Anna’s Hummingbird Jump Starts Friend!

Anna’s hummingbirds are abundant around Puget Sound all year round.

One of the most beautiful birds my family regularly observes is the Anna’s hummingbird, which sports emerald green plumage and an iridescent fuchsia head. The birds visit our feeder several times a day, even during our mild winter season, and chase other hummingbirds away when they lay claim to the regulars’ turf.

Today—through my window—I witnessed an amazing show of what I can only describe as friendship between two hummingbirds. I saw one hummingbird lying on his back on our deck, stuck. He’d probably flown directly into one of our glass deck panels, and I thought for a moment that he would die. He was really struggling—bobbing his head up and down and flitting his tail—in an effort to right himself. His efforts were unsuccessful, and as he lay there breathing, I could see that he really needed help.

A beautiful Anna's hummingbird drinking from our feeder.
A beautiful Anna’s hummingbird drinking from our feeder.

Moments later, another hummingbird appeared from behind the glass panel that separates our deck from a valley of trees. He hovered there on the other side of the glass, seeming to assess his friend’s predicament. Then he darted over the panel to get a better look, and started to assist his friend! In some language I couldn’t hear from my dining room (or understand), the wounded bird opened his beak very wide and latched onto his generous buddy’s feet. One quick tug and the downed bird was righted.

Obviously tired from his valiant act, the rescuer flew away to recharge. He appeared again moments later, as if he’d arrived for the sole purpose of encouragement. The rescuer again communicated for the wounded bird to open wide. The injured bird did, and this time he successfully latched onto his friend’s feet. The rescuer began to lift his hurt friend the only way he could . . . and it wasn’t easy. It took three tries before he was able to “jump start” his friend. Then they flew together to the nearest branch of a maple tree, just a few feet away.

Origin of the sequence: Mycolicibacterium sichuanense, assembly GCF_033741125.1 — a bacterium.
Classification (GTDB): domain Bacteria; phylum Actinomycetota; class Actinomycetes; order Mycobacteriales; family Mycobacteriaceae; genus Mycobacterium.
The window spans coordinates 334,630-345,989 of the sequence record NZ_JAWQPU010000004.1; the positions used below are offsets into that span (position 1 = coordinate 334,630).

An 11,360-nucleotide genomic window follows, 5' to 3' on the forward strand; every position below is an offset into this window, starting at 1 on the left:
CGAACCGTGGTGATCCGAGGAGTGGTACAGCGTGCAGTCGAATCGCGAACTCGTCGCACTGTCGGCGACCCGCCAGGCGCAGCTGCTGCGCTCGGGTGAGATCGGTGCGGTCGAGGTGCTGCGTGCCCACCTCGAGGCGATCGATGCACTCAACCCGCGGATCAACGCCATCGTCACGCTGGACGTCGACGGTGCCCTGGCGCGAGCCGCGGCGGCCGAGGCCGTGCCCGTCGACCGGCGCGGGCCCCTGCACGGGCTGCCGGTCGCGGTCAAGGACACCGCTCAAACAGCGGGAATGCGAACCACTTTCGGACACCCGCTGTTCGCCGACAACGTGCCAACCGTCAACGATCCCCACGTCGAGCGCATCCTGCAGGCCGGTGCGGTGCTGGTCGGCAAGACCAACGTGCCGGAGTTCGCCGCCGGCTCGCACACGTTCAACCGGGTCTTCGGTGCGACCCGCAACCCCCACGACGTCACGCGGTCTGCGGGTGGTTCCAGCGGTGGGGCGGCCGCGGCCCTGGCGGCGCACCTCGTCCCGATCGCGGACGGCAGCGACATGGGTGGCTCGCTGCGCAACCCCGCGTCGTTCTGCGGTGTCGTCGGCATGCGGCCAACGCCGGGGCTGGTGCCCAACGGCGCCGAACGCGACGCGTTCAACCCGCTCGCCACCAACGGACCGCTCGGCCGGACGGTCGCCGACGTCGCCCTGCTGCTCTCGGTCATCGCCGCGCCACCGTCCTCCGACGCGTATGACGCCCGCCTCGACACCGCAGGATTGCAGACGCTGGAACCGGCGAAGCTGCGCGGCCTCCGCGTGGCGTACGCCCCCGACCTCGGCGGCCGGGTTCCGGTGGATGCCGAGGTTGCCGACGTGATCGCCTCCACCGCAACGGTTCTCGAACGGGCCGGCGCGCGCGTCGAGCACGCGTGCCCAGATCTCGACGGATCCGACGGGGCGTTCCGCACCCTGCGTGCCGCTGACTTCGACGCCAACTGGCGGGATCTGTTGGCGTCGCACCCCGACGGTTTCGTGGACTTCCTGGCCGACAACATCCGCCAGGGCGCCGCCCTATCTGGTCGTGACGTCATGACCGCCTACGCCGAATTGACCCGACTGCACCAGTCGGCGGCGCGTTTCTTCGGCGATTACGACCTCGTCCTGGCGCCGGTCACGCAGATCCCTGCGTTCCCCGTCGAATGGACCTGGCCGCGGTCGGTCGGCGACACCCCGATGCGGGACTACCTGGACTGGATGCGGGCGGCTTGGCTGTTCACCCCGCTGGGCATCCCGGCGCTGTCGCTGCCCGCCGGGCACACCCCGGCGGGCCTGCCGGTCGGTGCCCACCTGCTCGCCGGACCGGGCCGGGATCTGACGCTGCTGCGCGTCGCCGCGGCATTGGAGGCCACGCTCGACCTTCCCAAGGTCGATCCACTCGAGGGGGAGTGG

The pair rested together a while and then the rescuer encouraged his friend to take a leap and try to fly. He dropped like a stone at first, but his lifesaving friend circled around him over and over, and he didn’t land on the ground. They rested side by side once more in the tree, before finally flying off together—zoom! My imagination told me that somewhere in the woods nearby a mother hummingbird thanked her hero and welcomed her wounded child home.

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